Of course, it could happen, but honestly. "Good News" Christy only pops her head out of the gopher hole when it's a done deal and makes her look good. God forbid that she would sully her hands. Nope, more likely she will let Fassbender take all the heat while she enrols he son in a private, elitist school.

      Rudy Haugeneder

      Aug 31, 2014 at 8:22pm

      Time for all government paid for services to be reduced, from health and hospital services abused by many, to education and most social services. All are under the knife -- from the cities to the provincial and federal governments -- to shrink the debt and make people responsible rather than raise income and property taxes. Unfortunately, at the same time there are not enough -- if any -- serious efforts to get the rich, the very rich, corporations, and those who never declare all their income, to pay their share regardless of where the money comes from.


      Aug 31, 2014 at 8:48pm

      Mr. Jim Iker, the people ,the taxpayer are tired of paying so much for teacher contracts. As a senior, when did we get a pension raise. As far as I am concern the teacher do not deserve anymore money. If they do not like their wages find another job.....

      Scott Ross

      Aug 31, 2014 at 11:01pm

      16000 classes with at least 4 special needs students & 3800 with 7 or more?? With those numbers they need to be going to their own school where the parents will have to kick in for some of the costs. This will lower the classroom size, allow the the teachers to concentrate more on the masses with less stress. If the teachers still feel the classes are too big then hire more teachers, at a lower salary, because there are less students and therefore less work for the teachers. We lower unemployment, control teachers wages, lower teacher's stress, give the special needs student proper attention and most of all give the majority of students a great education.


      Sep 1, 2014 at 12:15am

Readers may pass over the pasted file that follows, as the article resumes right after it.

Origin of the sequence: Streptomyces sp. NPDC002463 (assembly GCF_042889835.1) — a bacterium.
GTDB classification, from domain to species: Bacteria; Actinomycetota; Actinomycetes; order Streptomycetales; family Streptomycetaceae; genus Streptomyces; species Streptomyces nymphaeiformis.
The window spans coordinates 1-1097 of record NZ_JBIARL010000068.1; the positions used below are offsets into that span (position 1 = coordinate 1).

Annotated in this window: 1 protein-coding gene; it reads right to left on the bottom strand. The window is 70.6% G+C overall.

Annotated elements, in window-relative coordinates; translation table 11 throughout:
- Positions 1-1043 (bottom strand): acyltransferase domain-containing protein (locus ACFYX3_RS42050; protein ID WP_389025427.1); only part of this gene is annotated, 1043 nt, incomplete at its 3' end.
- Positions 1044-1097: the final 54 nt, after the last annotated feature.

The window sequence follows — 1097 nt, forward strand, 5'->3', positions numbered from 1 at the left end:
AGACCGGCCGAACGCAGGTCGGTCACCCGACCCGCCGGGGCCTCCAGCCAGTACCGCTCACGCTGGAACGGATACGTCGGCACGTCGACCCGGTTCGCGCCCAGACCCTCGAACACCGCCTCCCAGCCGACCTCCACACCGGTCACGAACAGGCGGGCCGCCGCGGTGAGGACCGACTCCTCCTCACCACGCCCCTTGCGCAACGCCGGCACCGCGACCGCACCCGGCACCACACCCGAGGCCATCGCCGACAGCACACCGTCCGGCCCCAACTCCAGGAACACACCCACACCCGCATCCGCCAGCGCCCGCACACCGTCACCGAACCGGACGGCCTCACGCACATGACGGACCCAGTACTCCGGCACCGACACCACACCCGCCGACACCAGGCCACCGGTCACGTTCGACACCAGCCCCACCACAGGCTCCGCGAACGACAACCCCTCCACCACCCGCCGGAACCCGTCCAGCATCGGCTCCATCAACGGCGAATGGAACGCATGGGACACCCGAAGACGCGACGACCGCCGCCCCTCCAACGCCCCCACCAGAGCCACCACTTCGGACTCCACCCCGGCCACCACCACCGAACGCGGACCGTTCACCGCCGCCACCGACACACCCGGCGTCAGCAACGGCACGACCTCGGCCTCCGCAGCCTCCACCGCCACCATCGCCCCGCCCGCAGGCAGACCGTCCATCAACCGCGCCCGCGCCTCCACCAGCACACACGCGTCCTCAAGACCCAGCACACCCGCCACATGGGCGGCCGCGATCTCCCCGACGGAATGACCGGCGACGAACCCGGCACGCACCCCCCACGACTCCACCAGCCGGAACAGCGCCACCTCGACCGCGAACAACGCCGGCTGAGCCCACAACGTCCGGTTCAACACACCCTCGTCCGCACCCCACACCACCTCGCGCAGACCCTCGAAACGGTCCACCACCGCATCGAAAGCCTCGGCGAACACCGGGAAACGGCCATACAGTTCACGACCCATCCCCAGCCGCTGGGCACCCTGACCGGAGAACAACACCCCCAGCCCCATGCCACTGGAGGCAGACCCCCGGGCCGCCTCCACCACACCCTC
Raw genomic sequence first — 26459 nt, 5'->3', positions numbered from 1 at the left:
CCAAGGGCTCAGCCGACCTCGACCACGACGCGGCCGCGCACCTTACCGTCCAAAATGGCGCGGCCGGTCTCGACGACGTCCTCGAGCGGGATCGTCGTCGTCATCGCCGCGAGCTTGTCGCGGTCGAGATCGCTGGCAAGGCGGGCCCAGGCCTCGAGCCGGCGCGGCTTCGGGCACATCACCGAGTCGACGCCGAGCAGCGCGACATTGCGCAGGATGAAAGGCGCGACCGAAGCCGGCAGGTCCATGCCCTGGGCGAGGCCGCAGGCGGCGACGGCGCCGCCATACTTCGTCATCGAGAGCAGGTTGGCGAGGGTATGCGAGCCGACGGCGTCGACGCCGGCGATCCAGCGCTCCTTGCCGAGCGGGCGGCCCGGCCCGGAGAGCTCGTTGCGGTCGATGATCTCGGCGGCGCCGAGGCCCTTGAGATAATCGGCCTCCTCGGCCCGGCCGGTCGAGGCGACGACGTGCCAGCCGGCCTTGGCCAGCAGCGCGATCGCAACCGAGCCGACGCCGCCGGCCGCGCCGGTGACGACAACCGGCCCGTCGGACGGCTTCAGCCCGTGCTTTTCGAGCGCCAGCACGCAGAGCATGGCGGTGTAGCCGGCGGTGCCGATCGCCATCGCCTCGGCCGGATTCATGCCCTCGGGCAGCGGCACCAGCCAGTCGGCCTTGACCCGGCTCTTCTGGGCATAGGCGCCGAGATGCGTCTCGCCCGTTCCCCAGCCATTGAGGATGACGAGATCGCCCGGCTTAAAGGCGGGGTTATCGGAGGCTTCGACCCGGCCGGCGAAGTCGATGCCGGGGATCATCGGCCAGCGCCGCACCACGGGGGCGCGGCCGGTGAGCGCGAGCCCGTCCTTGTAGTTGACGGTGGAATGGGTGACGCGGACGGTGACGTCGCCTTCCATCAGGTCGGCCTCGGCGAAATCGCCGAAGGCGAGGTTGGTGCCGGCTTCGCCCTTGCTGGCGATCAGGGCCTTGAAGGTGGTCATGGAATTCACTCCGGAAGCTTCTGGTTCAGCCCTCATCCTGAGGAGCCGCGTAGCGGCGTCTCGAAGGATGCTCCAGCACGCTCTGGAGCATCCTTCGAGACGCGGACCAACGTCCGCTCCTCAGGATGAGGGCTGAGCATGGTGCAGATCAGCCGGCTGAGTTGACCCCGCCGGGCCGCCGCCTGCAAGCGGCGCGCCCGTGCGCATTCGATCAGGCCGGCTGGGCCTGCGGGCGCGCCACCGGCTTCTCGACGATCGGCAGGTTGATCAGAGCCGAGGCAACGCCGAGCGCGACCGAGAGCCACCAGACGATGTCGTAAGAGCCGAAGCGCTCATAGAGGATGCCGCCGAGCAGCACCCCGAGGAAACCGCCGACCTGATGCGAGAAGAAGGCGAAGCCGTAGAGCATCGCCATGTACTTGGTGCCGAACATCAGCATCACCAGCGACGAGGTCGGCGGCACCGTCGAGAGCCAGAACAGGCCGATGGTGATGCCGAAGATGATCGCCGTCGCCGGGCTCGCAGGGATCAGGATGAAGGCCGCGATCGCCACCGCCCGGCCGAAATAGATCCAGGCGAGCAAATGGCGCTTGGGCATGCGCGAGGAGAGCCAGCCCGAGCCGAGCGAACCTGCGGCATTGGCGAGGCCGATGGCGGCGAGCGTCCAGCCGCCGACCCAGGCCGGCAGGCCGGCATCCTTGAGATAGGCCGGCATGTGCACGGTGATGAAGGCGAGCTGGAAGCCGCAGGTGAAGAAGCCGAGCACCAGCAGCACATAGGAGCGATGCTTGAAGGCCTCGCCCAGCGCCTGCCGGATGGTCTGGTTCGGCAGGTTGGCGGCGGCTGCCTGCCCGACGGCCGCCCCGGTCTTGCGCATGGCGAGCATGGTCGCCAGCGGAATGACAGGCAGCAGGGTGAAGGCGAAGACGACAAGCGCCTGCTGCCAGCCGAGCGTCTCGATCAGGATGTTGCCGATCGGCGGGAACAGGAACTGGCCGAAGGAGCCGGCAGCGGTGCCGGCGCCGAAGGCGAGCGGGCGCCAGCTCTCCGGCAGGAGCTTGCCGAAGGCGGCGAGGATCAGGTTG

Rudy: you're right about corporations and the rich getting away with not paying taxes, or at least their fair share. However, you're completely out to lunch on cutting public services. We don't have a "spending problem" in this province and country, we have a "tax problem". Not enough! This is part of the race to the bottom.
      ray: WHAAAAA!!! Quit your whining you pathetic wanker! As a senior you've already benefitted from the system (when that system was properly funded) and now that it doesn't concern you anymore, you want the funding cut back. Maybe you should of had a union job too, then you'd have a decent pension. Of course it probably wouldn't stop you from wallowing in your misery!


      Sep 1, 2014 at 7:03am

      Both France and the UK just change their education ministers this summer for trifles. Here in BC, Christy Clark maintains a minister that has had the entire profession against him for a year.


      Sep 1, 2014 at 8:06am

      I saw an interview with Iker on TV and one reporter kept asking him if he would be willing to let his members vote on the current offers, and he had nothing. He couldn't come up with a good response and I wonder if he's backed them in to a corner. Think about it. They called an unnecessary strike only one year in to a governments term, asking for more than the other unions, who seemed happy to settle, and they have nothing in the strike fund. To top it off the BCTF has been the most disruptive union in the last 20 years, even outdoing garbage collectors, nurses and postal workers.

      In addition, the BCTF has threatened children's education now with both right and left wing governments, so it's hard to pin the blame on any single political leaning and the only constant is the BCTF itself. I assume that the BCTF was lulled in to a false sense of superiority by the BC Supreme Court ruling about class size. But the ruling did not say that the BCTF had the final say on class size, only that it had to remain negotiable - nobody owns it outright.

      What I've noticed is that the overt support for teachers by parents and students at end of the school year, has now shifted to outright frustration with both parties. It's no wonder Fassbender has a permanent smirk on his face, especially since it was revealed that teachers wages/benefits/signing bonus is the main focus of the BCTF and preventing any discussion about class size.